As I put aside the assignments that were scarily approaching deadlines, I was already aware of the mistake I was making. Yet, punctual as I’ve never been to a lecture, I sat down in front of the TV ready to watch the Grand Finale of the 2015 MotoGP season. In the breath-taking moments before the start I should have been more rational, conscious of the fact that just a miracle could have changed the ending of an already written tale. Yet, as my heartbeat was reverberating in the empty room, passion and excitement didn’t let me. Maybe it was because starting from last and finishing in the top two seemed a doable task for the greatest racer in history, or maybe it was the excitement that a possible great feat always generates, but as I switched on my TV, I really believed Valentino Rossi could make an historical exploit.
And Valentino almost did the impossible, starting last he finished the race in fourth place, passing other 23 racers, and just falling short of the podium. Unfortunately though, his great efforts and an amazing race did not pay off in the end. Jorge Lorenzo won the championship—as he later admitted—thanks to Marc Marquez, who safely escorted him to the finish line.
There are a lot of questions about this season that would deserve to be answered by Marquez. Why did he fight as a lion in Malaysia, passing Rossi ten times in a lap, yet yesterday he didn’t even try to make a move on Lorenzo for 30 laps? Why so much hate for a legend that made the history of this sport and that at 35 years is still able to compete with younger racers that were barely born when he won his first championship? Why did he betray values of sportsmanship and honesty deciding that it was up to him to decide who deserved to win the title?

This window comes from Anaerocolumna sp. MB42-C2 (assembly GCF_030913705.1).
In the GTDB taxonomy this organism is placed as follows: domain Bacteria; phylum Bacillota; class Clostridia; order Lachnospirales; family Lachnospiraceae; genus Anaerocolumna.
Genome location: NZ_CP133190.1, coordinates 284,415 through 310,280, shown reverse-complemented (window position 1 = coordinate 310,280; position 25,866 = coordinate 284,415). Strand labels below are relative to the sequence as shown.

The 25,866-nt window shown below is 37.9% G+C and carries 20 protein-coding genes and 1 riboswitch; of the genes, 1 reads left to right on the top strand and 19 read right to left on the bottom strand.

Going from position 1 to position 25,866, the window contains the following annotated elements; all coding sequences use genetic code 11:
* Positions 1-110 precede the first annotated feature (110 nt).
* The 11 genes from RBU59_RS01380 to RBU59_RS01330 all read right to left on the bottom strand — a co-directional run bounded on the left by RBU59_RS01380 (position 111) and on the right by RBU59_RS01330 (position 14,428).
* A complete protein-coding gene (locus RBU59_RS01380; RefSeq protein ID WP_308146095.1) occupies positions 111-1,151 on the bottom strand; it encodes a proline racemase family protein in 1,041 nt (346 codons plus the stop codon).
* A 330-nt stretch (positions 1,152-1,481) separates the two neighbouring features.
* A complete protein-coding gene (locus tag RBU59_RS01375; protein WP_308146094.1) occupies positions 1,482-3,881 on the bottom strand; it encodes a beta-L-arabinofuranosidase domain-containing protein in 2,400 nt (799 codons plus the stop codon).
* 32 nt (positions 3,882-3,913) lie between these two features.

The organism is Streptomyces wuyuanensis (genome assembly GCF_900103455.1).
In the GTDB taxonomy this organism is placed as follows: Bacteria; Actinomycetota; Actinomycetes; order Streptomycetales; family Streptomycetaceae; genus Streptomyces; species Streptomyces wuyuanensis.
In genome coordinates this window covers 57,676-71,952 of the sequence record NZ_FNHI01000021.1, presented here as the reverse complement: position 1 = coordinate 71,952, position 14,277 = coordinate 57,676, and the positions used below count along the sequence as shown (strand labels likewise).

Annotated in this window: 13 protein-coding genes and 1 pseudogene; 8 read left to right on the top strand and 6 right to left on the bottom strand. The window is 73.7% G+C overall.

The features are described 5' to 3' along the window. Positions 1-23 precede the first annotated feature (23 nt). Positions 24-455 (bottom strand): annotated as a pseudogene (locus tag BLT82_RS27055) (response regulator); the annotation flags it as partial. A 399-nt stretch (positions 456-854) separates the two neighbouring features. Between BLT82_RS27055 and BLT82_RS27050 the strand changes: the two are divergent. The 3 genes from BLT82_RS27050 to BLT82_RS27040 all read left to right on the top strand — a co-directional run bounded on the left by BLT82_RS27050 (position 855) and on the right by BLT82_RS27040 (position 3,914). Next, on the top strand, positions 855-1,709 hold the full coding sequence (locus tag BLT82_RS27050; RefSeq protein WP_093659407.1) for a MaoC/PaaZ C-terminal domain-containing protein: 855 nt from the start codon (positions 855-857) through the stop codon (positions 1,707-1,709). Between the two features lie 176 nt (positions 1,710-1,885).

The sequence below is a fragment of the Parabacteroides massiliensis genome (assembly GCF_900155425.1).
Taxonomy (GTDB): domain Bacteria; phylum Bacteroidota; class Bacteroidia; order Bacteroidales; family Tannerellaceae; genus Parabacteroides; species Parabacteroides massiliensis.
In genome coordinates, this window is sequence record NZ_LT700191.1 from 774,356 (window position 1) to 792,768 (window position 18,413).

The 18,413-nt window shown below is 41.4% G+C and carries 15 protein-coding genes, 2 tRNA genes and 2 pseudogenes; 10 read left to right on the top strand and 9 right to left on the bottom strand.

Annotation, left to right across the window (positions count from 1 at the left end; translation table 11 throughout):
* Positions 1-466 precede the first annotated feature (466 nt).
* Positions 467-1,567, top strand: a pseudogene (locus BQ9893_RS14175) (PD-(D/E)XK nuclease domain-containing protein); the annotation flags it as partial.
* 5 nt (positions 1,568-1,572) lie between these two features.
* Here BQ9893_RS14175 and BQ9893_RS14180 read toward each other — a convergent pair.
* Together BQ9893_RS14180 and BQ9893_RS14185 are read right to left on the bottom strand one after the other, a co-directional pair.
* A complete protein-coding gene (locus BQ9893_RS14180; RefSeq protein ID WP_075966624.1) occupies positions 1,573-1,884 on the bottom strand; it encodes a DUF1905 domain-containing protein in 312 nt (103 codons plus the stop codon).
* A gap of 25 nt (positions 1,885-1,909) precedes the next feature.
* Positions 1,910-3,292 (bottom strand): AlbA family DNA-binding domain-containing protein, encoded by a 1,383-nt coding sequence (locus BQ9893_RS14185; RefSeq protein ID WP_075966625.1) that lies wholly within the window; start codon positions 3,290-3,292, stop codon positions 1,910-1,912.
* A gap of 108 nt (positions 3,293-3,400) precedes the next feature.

From now on MotoGP will be open to speculation, conspiracy theories and assumptions of corruption, making it so similar to other sports they tried to differentiate it from
As I’m afraid these questions will never be answered, it is undoubtable that MotoGP will never be the same. The awareness that each racer was willing to do anything to win regardless of whom was in front of him, constant unbelievable passes and thrilling endings attracted millions and millions of fans to this sport, and now Marquez has deprived it of all of this. From now on MotoGP will be open to speculations, conspiracy theories and alleged assumptions of corruption, making it so similar to other sports they tried to differentiate it from.
Marquez is an amazing competitor, he’s young and has a bright future ahead of him. I wish him the best. I wish him one day to be as old as Valentino and find himself competing for the title in a last race where he fights with a much younger racer, as Rossi did yesterday. I really hope that when that day comes he will find a loyal and sportsman opponent and that he will be able to fairly beat him. As he goes through empty stands without anybody cheering for him, he will understand what he did to this sport.
Valentino Rossi lost yesterday, but so did MotoGP. TMM